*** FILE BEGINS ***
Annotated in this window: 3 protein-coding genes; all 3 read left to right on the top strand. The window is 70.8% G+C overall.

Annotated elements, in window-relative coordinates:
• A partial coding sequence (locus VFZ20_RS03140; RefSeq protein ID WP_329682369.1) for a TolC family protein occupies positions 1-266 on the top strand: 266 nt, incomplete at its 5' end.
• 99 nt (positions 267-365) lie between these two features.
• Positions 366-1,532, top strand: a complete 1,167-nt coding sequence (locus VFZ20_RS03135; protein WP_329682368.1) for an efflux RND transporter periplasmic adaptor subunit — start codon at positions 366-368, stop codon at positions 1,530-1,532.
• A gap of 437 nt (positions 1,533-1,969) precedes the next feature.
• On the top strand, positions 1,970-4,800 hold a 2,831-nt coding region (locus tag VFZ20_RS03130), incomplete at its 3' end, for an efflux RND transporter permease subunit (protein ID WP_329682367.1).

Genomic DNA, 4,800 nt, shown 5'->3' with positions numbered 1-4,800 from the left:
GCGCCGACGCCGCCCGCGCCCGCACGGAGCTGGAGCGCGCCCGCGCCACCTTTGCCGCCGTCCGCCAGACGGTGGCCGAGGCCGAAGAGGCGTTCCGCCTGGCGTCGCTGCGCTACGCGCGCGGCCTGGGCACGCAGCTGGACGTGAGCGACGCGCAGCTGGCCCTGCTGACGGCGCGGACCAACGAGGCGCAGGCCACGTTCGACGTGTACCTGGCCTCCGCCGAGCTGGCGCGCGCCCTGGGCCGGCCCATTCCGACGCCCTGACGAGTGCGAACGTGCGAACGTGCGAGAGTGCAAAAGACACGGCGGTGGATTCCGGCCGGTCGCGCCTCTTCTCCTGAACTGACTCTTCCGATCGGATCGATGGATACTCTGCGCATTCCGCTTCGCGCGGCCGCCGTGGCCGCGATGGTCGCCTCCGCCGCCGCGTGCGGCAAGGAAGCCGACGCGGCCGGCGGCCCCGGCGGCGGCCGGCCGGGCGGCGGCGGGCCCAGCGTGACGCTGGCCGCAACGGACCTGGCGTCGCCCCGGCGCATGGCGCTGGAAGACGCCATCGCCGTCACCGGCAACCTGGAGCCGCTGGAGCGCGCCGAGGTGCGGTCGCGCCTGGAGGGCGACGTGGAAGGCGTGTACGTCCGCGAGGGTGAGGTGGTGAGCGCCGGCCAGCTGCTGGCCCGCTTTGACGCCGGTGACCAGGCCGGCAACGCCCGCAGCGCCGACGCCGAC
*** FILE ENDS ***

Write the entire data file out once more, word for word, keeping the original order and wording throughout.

Annotated in this window: 3 protein-coding genes; all 3 read left to right on the top strand. The window is 70.8% G+C overall.

Annotated elements, in window-relative coordinates:
• A partial coding sequence (locus VFZ20_RS03140; RefSeq protein ID WP_329682369.1) for a TolC family protein occupies positions 1-266 on the top strand: 266 nt, incomplete at its 5' end.
• 99 nt (positions 267-365) lie between these two features.
• Positions 366-1,532, top strand: a complete 1,167-nt coding sequence (locus VFZ20_RS03135; protein WP_329682368.1) for an efflux RND transporter periplasmic adaptor subunit — start codon at positions 366-368, stop codon at positions 1,530-1,532.
• A gap of 437 nt (positions 1,533-1,969) precedes the next feature.
• On the top strand, positions 1,970-4,800 hold a 2,831-nt coding region (locus tag VFZ20_RS03130), incomplete at its 3' end, for an efflux RND transporter permease subunit (protein ID WP_329682367.1).

Genomic DNA, 4,800 nt, shown 5'->3' with positions numbered 1-4,800 from the left:
GCGCCGACGCCGCCCGCGCCCGCACGGAGCTGGAGCGCGCCCGCGCCACCTTTGCCGCCGTCCGCCAGACGGTGGCCGAGGCCGAAGAGGCGTTCCGCCTGGCGTCGCTGCGCTACGCGCGCGGCCTGGGCACGCAGCTGGACGTGAGCGACGCGCAGCTGGCCCTGCTGACGGCGCGGACCAACGAGGCGCAGGCCACGTTCGACGTGTACCTGGCCTCCGCCGAGCTGGCGCGCGCCCTGGGCCGGCCCATTCCGACGCCCTGACGAGTGCGAACGTGCGAACGTGCGAGAGTGCAAAAGACACGGCGGTGGATTCCGGCCGGTCGCGCCTCTTCTCCTGAACTGACTCTTCCGATCGGATCGATGGATACTCTGCGCATTCCGCTTCGCGCGGCCGCCGTGGCCGCGATGGTCGCCTCCGCCGCCGCGTGCGGCAAGGAAGCCGACGCGGCCGGCGGCCCCGGCGGCGGCCGGCCGGGCGGCGGCGGGCCCAGCGTGACGCTGGCCGCAACGGACCTGGCGTCGCCCCGGCGCATGGCGCTGGAAGACGCCATCGCCGTCACCGGCAACCTGGAGCCGCTGGAGCGCGCCGAGGTGCGGTCGCGCCTGGAGGGCGACGTGGAAGGCGTGTACGTCCGCGAGGGTGAGGTGGTGAGCGCCGGCCAGCTGCTGGCCCGCTTTGACGCCGGTGACCAGGCCGGCAACGCCCGCAGCGCCGACGCCGAC